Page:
How To Use Anger For Fun And Profit
By Anne R. Allen
May, 2006, 21:14
Our boss-dude manager-person says we’re getting waaaay too lax here around the old Inkwell. Time to stop wallowing in politics and personal angst and give our readers some serious how-to.
So gather ’round, campers. I’m gonna tell you how to create a masterpiece using everyday stuff you’ve got lying around the hovel: a scrap of paper, a pencil stub and oh, yeah — anger.
As Mr. Jung told us last month, suffering from a writing habit has its down side. But on the plus side, supplies are cheap. Good writing doesn’t come from technology, expensive courses or secret formulas. Sure you’ve got to master the discipline: learn to create a compelling story arc and find out where those apostrophes go, or you’ll look like an idiot. And computers make the process a whole lot easier. But what separates great writing from simply adequate is one thing: emotion. The more intense, the better. And as far as intense emotions go, anger’s a goodie.
Two years ago I’d never sold an article. I thought I had no talent for nonfiction. That’s because to me, “nonfiction” meant those college papers we all had to grind out — stuff like Horticultural Imagery In Herrick — passionless snores to write and, I’m sure, to read. But I’d often fire off angry letters to the editor of my hometown newspaper. They usually got published. I even got fan mail. (Hate mail, too.) But no pay. One day it occurred to me to expand a “to the editor” rant into an 800-word article. It was accepted and a check arrived a few weeks later. My career took a whole new turn.
Fiction can be fueled by anger, too.
People often ask me why I choose to write about intrinsically unsympathetic character types — celebutantes, right-wing fundamentalists, snoopy old busybodies. I used to say, “The character chose me. She/he just appeared on the page.” But the truth is my most vivid characters barge into a story after I’ve kept them stashed for a while in subconscious hidey-holes of unprocessed anger. And the amazing thing is that once I get to writing about somebody who really cheesed me off, I imagine a background or problem to explain why he/she acted in that superficial/intolerant/clueless way, and not only do I have a better story, but my anger's gone.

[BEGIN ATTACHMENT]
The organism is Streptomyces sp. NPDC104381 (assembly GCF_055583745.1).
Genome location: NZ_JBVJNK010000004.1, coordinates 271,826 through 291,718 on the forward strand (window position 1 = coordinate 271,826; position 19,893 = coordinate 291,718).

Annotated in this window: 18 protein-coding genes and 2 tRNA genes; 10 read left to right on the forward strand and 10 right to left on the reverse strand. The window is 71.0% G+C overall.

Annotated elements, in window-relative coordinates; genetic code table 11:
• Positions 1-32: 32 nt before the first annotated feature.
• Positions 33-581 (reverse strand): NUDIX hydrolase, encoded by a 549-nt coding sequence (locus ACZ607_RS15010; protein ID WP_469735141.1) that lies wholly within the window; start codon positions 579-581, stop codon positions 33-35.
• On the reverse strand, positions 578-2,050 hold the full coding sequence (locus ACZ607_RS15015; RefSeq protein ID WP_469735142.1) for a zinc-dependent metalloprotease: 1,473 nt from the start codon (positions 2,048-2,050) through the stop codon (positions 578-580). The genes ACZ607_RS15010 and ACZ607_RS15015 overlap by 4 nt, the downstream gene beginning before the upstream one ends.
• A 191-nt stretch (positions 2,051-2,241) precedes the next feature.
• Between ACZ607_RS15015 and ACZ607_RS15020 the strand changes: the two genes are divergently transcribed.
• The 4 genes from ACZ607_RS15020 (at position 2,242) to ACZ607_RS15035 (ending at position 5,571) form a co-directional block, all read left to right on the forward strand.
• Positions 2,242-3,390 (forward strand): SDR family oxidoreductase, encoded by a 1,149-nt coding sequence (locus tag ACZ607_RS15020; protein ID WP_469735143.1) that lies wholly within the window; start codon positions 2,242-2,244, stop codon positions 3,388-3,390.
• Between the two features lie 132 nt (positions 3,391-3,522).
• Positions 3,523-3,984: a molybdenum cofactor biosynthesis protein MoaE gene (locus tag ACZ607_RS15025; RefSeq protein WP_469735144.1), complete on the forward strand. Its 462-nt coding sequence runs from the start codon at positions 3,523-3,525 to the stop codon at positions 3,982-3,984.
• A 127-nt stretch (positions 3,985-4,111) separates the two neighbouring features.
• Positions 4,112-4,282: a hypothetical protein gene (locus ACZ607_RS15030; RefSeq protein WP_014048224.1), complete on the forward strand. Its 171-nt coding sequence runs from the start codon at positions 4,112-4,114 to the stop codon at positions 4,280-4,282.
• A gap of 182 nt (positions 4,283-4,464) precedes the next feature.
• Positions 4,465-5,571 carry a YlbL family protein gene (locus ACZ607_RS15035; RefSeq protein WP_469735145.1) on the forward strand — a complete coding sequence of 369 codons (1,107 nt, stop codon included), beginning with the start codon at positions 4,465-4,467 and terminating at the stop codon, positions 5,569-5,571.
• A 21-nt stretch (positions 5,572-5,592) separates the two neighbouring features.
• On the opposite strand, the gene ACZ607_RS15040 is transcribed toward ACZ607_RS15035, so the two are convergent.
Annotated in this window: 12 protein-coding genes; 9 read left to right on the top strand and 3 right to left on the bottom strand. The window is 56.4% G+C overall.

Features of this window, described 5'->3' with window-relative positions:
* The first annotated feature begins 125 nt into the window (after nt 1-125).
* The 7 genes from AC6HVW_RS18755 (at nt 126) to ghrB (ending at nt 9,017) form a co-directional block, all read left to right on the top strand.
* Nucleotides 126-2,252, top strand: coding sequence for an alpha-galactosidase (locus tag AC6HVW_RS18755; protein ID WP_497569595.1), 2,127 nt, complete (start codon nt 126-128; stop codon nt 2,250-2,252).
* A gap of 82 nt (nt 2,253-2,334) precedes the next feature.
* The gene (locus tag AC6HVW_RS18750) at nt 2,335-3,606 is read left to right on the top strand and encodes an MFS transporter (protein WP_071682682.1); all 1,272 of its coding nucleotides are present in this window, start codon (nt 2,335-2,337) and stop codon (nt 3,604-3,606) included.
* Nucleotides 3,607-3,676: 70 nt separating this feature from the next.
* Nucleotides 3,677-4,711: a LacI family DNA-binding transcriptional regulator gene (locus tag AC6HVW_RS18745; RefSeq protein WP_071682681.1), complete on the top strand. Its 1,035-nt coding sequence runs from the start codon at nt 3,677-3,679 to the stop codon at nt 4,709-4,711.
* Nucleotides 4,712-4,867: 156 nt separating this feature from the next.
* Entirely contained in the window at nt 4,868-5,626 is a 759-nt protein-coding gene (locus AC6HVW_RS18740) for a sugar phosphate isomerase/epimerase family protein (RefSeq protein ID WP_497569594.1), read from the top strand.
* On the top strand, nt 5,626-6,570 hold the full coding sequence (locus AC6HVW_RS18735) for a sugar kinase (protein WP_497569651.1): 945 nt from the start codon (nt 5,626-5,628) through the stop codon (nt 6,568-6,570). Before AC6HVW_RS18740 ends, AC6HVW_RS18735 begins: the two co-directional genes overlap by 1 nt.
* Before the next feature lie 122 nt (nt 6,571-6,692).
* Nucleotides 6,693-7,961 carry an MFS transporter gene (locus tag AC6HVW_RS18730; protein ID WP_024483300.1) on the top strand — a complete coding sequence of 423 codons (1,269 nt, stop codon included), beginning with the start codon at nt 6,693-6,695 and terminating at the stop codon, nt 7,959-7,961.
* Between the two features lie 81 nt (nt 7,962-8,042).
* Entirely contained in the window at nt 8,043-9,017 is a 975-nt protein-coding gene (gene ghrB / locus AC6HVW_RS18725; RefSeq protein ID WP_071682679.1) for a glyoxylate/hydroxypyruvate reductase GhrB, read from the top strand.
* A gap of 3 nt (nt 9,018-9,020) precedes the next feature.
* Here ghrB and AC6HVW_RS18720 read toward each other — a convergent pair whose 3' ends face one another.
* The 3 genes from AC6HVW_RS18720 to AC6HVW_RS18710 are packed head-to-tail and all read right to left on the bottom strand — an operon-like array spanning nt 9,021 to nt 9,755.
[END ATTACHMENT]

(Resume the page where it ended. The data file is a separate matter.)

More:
Recently I’ve been afflicted by an infuriating plague of spam — so many hundreds of porno e-mails a day that my spam blocker can’t keep up. The overworked blocker is apparently so exhausted that it often tosses my real e-mails into the “bulk” folder and the spam into the inbox, which pretty much negates the whole point of the program.
But the other day I noticed that the “person” who had sent me the e-mail offering “admirable russian teenies in aesthetical blowjoobs” was named Ferdinand Flakes.
I’d been looking for a name for a character’s annoying roommate and there he was: Ferdie Flakes — I could see his asthma inhaler on the coffee table next to the molding pizza boxes as he played loud, endless rounds of Grand Theft Auto.
I started paying more attention to the spam. The next day I realized that Mrs. Rose Van Hansen (who offered to enlarge my peni$$) when put together with “goluphlious hardcoor” purveyors DeeDee Briggs and Pricilla Clovis, made the perfect screening committee for my heroine’s Manhattan co-op board.
As a fun writing prompt, I tried using all one morning’s names in one paragraph — about when Elbert Snell saw supposedly straight Jerold McWilliams and Jason Guthrie together in the locker room, and ratted to coach Cruz Hutchinson, who reported it to principal Evangelina Ngyen, who called her lawyer, Hillary Allred. It might have stayed quiet except that custodian Gonzalo Fritz told his mother Eula, and her bingo friends Dima Buntz and Clara Flood spread the scandal all over town.
So if you’re blocked, or need a cool name for a character, check that bloody, @&%*!!# spam.
And next time the creep with the “My Dog Is Smarter Than Your Honor Student” sticker on his SUV cuts you off, don’t waste anger giving him the finger. Go home and write a story about how his dog found little Timmy in the well and pawed the keypad on Timmy’s phone to call Mr. SUV and woof him over to save the day. Now you’re actually rooting for Mr. SUV to keep driving like a drunken NASCAR wannabe. You want him to reach Timmy before he drowns, don’t you?
OK, maybe I lied about the masterpiece, but hey, you’ve got a story and your anger is gone.
Anne R. Allen is a California novelist and book editor who has been living part time in the UK. Her latest comic novel, The Best Revenge, An Historical Novel Of The 1980s, (Babash-Ryan) debuted in the UK in 2005 and is available from amazon.co.uk and most UK bookshops. Her first novel with Babash-Ryan, Food Of Love is available from amazon.com and barnesandnoble.com as well as amazon.co.uk firstname.lastname@example.org
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